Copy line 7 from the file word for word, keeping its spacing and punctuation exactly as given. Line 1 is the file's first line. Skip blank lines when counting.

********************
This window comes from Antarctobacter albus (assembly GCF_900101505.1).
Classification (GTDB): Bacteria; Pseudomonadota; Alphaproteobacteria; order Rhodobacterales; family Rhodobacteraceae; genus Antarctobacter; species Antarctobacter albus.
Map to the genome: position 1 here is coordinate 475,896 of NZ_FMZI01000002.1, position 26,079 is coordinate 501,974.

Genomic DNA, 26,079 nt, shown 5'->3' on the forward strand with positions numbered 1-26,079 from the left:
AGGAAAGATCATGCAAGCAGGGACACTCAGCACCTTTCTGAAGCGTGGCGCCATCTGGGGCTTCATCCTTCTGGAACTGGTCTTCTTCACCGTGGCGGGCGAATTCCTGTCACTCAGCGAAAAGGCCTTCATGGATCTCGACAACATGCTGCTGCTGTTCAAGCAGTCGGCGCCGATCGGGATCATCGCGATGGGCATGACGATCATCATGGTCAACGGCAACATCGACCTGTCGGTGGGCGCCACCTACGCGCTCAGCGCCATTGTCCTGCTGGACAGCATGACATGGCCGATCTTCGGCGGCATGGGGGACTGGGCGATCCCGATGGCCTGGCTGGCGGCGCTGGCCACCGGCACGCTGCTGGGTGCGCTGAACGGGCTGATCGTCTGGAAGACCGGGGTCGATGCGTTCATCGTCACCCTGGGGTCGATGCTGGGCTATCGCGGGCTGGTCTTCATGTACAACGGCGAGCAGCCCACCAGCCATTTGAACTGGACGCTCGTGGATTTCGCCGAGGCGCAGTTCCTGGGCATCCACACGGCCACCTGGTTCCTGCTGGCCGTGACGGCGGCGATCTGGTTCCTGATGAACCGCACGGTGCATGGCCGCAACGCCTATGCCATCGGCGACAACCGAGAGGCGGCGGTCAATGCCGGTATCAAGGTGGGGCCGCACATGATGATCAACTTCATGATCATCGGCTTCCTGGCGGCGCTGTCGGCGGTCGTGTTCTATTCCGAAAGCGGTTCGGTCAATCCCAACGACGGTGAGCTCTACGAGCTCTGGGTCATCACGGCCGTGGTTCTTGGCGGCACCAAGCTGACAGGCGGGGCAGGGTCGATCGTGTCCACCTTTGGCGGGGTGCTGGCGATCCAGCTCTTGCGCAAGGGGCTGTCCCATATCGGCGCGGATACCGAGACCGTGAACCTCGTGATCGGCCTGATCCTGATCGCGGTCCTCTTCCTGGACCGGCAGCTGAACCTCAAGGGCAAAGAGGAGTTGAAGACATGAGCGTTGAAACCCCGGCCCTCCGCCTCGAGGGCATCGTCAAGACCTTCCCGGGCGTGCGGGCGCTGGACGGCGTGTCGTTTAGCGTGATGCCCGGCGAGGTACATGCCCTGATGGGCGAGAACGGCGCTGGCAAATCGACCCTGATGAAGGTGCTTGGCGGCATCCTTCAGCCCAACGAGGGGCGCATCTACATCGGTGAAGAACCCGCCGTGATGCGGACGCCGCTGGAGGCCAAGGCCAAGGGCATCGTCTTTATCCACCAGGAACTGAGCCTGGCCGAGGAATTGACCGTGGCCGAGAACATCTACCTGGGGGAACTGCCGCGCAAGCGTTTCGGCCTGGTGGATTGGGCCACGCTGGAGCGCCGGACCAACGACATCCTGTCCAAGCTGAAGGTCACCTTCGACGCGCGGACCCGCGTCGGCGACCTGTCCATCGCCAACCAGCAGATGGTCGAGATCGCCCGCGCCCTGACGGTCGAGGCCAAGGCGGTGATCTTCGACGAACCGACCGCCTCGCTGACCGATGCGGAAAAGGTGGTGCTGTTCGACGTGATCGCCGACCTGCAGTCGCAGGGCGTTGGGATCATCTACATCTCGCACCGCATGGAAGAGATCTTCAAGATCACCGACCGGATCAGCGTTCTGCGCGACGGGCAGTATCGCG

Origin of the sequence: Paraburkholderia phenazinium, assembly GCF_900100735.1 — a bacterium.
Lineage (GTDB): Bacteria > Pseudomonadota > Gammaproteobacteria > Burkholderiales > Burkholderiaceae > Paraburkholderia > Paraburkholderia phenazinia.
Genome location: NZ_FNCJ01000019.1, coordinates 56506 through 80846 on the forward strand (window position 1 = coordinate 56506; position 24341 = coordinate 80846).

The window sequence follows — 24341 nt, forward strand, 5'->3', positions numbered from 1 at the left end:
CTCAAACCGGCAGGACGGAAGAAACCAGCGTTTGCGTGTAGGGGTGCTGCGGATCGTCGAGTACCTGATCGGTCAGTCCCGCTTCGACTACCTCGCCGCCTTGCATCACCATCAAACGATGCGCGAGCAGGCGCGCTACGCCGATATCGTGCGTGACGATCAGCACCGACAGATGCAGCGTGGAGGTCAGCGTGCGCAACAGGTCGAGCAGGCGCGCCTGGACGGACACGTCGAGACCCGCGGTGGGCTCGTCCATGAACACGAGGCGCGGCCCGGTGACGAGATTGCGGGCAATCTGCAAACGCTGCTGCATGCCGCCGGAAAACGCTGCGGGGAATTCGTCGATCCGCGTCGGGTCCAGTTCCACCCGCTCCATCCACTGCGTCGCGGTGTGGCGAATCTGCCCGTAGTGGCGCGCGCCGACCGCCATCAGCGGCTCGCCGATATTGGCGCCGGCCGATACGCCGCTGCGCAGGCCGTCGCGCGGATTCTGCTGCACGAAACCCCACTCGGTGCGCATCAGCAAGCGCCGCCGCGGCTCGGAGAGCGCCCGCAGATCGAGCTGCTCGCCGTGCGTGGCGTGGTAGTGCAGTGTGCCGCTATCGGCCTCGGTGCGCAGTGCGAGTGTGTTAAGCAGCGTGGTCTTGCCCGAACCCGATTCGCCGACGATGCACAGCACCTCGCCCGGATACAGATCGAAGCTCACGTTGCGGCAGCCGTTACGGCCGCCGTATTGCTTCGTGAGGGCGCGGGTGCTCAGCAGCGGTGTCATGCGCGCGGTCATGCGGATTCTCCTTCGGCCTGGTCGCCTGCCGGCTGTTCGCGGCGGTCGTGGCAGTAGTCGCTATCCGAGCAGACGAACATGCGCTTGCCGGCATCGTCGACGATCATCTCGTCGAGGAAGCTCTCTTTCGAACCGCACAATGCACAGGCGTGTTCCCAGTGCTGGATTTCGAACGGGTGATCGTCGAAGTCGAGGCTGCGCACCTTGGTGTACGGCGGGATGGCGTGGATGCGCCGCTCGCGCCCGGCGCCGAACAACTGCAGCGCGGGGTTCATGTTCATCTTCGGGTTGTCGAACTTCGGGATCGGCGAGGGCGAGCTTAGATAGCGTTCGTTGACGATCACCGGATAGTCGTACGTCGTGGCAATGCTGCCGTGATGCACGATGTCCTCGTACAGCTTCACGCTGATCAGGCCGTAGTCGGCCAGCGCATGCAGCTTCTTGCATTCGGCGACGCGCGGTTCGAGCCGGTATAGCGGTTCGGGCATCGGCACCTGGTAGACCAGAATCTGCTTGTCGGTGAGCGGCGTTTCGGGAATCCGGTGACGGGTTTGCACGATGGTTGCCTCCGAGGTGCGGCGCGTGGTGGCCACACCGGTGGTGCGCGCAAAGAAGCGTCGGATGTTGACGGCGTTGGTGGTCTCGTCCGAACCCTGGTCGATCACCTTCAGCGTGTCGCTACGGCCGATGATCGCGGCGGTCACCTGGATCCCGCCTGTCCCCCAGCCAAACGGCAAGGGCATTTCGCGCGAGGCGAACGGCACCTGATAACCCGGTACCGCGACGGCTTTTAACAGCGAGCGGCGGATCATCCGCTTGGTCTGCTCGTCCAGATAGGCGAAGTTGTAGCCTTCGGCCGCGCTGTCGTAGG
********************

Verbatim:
Lineage (GTDB): Bacteria > Pseudomonadota > Gammaproteobacteria > Burkholderiales > Burkholderiaceae > Paraburkholderia > Paraburkholderia phenazinia.